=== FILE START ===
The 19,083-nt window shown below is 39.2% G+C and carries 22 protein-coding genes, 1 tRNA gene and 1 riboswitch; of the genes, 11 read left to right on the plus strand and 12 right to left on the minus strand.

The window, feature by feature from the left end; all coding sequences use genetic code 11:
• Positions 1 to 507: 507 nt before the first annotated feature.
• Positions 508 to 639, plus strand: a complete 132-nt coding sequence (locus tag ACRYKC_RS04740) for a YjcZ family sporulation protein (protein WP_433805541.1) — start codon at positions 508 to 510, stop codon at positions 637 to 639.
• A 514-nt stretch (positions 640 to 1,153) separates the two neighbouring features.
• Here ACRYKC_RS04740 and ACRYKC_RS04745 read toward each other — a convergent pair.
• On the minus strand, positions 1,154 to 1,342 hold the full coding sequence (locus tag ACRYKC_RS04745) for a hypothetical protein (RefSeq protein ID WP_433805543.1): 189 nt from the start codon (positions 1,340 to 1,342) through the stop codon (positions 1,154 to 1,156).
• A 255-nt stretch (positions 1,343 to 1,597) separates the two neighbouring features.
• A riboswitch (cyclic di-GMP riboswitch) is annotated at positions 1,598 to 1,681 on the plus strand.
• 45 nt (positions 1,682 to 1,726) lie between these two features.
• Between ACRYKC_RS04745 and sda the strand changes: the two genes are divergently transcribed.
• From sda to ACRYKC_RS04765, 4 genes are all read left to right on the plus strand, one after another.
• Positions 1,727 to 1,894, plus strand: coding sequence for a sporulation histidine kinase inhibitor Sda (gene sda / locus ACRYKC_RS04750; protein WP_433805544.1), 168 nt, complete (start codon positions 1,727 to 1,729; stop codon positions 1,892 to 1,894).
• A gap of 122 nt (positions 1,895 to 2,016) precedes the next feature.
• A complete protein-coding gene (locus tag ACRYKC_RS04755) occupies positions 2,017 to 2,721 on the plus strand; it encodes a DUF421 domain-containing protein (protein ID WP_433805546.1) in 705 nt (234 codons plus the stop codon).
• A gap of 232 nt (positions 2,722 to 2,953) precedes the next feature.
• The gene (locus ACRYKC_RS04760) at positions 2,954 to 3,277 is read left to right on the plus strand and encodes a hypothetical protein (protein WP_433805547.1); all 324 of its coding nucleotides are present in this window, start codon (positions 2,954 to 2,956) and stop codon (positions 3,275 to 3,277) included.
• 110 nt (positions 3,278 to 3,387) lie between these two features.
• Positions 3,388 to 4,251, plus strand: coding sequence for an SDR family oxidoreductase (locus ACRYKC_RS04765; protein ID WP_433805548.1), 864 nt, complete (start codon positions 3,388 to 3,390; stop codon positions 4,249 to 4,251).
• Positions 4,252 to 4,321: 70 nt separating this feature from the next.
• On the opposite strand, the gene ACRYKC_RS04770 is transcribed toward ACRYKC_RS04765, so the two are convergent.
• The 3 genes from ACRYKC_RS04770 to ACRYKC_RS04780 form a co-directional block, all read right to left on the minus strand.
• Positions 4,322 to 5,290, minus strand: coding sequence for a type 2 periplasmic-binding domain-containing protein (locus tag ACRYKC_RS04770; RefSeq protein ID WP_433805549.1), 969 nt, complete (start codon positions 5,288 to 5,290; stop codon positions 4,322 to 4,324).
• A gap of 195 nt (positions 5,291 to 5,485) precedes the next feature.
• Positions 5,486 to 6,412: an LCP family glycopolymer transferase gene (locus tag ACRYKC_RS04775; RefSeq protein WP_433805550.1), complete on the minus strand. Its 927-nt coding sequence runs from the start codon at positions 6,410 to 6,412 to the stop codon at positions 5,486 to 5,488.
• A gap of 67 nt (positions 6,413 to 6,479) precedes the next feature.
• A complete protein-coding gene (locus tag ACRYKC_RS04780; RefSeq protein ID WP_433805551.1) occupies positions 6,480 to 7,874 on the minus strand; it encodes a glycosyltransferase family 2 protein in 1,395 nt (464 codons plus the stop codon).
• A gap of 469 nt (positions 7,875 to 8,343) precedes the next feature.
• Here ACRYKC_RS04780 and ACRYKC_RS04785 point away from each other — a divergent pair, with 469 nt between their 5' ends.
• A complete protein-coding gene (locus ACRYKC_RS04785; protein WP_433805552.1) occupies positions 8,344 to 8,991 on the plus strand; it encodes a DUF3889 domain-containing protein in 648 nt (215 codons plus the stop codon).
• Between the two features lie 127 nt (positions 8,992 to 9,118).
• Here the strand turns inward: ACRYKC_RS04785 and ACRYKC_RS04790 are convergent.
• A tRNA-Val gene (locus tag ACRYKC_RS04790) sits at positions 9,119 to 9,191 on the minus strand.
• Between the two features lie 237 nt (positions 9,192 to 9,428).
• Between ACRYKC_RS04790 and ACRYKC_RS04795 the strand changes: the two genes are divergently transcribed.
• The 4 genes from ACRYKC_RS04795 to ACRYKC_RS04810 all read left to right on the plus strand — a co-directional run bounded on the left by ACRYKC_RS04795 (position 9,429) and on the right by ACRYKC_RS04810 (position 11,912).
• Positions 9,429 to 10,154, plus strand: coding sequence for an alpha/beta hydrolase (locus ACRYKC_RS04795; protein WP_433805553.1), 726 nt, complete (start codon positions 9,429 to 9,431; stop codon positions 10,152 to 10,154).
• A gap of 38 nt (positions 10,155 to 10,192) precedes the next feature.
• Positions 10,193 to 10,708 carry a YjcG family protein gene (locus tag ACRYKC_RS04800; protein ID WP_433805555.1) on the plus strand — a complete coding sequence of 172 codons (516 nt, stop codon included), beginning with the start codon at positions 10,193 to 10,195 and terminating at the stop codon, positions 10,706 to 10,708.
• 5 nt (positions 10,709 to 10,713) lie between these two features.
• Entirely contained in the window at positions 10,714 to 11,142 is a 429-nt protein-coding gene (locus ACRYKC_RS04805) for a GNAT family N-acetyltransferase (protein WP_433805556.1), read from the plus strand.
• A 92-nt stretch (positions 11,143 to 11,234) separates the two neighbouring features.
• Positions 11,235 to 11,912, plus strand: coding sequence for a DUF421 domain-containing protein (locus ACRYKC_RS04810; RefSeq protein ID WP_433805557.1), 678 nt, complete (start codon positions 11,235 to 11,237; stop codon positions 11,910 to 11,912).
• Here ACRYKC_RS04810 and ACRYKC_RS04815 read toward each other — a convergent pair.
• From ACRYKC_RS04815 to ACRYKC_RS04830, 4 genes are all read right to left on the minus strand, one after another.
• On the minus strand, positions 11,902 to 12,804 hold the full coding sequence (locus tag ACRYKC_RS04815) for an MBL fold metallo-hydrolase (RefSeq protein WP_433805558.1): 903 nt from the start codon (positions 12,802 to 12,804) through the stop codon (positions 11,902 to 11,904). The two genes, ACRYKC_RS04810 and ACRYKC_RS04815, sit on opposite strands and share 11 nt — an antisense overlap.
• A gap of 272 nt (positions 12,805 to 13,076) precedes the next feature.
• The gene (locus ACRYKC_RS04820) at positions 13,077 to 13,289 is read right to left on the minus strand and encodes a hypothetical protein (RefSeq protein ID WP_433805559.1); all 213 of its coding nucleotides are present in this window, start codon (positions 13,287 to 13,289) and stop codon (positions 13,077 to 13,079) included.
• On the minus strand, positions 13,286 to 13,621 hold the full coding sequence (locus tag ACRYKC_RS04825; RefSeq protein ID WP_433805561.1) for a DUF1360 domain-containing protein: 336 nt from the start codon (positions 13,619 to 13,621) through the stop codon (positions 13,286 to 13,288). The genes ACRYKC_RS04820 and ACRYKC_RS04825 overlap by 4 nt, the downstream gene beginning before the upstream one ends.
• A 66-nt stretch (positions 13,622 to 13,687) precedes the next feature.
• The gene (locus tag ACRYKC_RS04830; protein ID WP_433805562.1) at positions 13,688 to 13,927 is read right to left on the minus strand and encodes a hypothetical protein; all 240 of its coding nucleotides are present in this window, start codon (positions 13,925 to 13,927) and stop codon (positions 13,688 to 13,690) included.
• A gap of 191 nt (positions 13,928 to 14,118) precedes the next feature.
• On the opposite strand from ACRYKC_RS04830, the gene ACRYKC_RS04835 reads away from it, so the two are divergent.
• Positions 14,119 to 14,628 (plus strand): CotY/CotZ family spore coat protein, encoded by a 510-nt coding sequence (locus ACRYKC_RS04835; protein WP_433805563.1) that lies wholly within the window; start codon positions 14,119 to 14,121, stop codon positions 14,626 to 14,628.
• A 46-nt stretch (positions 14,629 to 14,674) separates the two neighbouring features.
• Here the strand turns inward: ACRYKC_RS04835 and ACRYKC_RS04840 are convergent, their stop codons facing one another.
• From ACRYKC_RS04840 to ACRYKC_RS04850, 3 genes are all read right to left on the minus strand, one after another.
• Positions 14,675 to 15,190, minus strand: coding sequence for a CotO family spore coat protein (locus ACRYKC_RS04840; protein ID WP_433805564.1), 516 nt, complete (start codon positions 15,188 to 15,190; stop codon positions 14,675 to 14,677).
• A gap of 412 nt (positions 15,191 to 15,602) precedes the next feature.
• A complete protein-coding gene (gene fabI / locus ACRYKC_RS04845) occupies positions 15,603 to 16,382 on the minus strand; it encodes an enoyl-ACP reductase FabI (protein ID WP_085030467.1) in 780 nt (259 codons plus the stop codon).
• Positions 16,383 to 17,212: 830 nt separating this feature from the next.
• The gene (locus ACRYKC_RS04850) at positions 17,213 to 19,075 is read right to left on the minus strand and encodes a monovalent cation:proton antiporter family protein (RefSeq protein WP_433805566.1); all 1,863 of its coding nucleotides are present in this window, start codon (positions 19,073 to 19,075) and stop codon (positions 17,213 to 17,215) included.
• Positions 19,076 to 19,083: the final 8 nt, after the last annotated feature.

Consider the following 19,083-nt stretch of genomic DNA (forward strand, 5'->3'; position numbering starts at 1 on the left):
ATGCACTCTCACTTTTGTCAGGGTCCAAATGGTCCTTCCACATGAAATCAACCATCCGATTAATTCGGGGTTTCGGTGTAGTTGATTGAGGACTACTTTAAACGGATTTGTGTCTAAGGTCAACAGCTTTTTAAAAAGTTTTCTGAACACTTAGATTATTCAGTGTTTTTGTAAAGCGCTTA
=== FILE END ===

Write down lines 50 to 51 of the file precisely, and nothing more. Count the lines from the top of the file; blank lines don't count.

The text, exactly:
• A 66-nt stretch (positions 13,622 to 13,687) precedes the next feature.
• The gene (locus tag ACRYKC_RS04830; protein ID WP_433805562.1) at positions 13,688 to 13,927 is read right to left on the minus strand and encodes a hypothetical protein; all 240 of its coding nucleotides are present in this window, start codon (positions 13,925 to 13,927) and stop codon (positions 13,688 to 13,690) included.